A lot of people I know feel that the potential investors were very tough on them or on their startups. I would say that you, as the entrepreneur, should be the toughest critic of your startup.
There is a difference between optimism and fantasy. While the former is grounded in reality, the latter is based on Utopian beliefs.
In the battle of gut and the brain, I strongly believe that that gut should win. However, it is very important to have the facts and numbers right before stepping into a business.
The strange thing about a startup is that it is prone to failure even if all the ‘t’s are crossed and all the ‘i’s are dotted. So, to venture into a startup without proper planning is definitely not the wisest thing to do.
There are literally infinite resources on creating a pitch for a VC. The pitches range from the ‘elevator’ ones where you do a pitch in a couple of minutes, to detailed partner meetings where you have an hour or more to share details of your business to the investors.
The problem comes when the entrepreneur has not thought through the ‘business’ aspect of the company (which is the MOST important part of the company), and instead focuses on the technical inanities. The technology is of course important. But, it means nothing if it doesn’t create traction, and, in the end, create value for the entrepreneur and investors. No VC can do philanthropy from the money collected from their Limited Partners! They can only donate the money that they earn AFTER the return of the investment.
Can you don the role of the toughest critic of your company? Ask yourself the following questions:
- What problem does my product / service solve? Will YOU pay for a similar service if it is available?
- How big is the market? Is your solution applicable to everyone in the planet? Or is it limited to a market that is very limited?
- Business model – How do you plan to generate revenue? Will you ask your customers to pay once, or do you ask your customers to subscribe?
- Traction – How often does your user come back to use the product? Does the novelty wear off after initial excitement?
- Entry barrier – What does it take for a BIG player to make an entry and take away the market? (This is becoming less important than it used to be.)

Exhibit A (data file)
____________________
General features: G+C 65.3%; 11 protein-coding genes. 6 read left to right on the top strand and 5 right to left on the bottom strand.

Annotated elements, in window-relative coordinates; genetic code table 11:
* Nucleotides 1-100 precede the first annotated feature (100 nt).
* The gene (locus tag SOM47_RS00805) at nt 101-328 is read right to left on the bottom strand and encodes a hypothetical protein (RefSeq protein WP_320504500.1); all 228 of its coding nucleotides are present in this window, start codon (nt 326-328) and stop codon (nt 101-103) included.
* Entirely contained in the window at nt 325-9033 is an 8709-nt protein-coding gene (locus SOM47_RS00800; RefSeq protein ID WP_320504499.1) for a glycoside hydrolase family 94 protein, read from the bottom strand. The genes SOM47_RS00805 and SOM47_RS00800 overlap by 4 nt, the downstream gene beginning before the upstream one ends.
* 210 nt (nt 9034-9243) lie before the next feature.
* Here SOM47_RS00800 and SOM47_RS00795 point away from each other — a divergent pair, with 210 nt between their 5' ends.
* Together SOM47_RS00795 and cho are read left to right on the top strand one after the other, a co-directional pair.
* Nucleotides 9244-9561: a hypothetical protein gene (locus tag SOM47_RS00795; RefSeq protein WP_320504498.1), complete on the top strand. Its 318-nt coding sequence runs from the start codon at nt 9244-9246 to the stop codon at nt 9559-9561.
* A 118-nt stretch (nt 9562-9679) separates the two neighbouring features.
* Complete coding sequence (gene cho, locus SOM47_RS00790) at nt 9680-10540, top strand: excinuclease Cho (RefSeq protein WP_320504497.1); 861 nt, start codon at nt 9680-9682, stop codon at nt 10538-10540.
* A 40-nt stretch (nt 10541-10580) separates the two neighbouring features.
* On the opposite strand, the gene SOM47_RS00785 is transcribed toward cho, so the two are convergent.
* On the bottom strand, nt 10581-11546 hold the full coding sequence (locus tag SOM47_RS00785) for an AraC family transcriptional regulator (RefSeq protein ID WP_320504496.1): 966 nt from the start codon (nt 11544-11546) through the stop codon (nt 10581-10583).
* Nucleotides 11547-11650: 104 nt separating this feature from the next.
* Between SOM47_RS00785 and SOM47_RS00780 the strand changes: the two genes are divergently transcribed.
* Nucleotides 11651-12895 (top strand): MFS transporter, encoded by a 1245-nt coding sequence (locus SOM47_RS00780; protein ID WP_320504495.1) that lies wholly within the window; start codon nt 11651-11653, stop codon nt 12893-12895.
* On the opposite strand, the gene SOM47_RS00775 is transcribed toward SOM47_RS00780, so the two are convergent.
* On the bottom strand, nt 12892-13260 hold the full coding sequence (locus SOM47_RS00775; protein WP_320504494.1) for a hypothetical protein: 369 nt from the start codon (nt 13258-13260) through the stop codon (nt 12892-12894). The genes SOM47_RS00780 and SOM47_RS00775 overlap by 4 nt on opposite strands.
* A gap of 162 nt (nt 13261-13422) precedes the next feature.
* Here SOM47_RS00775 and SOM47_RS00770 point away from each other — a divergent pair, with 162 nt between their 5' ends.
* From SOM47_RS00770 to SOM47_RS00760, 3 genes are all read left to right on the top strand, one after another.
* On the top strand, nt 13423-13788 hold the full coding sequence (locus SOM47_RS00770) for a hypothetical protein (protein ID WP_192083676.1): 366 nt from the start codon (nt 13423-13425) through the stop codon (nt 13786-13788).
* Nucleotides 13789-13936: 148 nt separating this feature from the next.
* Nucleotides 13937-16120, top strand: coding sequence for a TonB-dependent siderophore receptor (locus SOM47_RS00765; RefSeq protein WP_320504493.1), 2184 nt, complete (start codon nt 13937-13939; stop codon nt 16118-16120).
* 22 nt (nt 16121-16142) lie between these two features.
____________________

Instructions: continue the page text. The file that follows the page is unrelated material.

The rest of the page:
- Team – Do you have a team that can work in sync with the vision to pull it off?
- Do you have a co-founder? (Most important question to have an YES to.)
- Do you know how your product will be positioned or priced? What are the metrics that you need to track to know if you are progressing?
There are more questions, and honestly, as an entrepreneur you must know more about your domain than anyone else. Dispassionately, ask all the tough questions.
It is very important to write down all the assumptions and QUESTION ALL YOUR ASSUMPTIONS periodically! Have the market drivers changed? Is there an impact of macro-economic policies/ indicators? For example, in my startup, we suffered a lot since we had to rely on some of the technology rollouts by network operators, which were not in our control.
You will find the importance of detailed analysis mentioned in vedanta, the most advanced section of ancient Indian philosophy. It requires analysis of a concept from multiple angles without losing perspective when you move across different views. So, the students of vedanta chant a particular hymn (called Medha Suktam) to increase their analytical skills for this kind of application (analysing a problem from multiple perspectives).
I am not asking you to drop the famed entrepreneur’s optimism! I am just asking you to periodically wear a hat of a critic and do a jolly good job at it, before you walk into the office of a VC.
Entrepreneur! Be your startup’s toughest critic!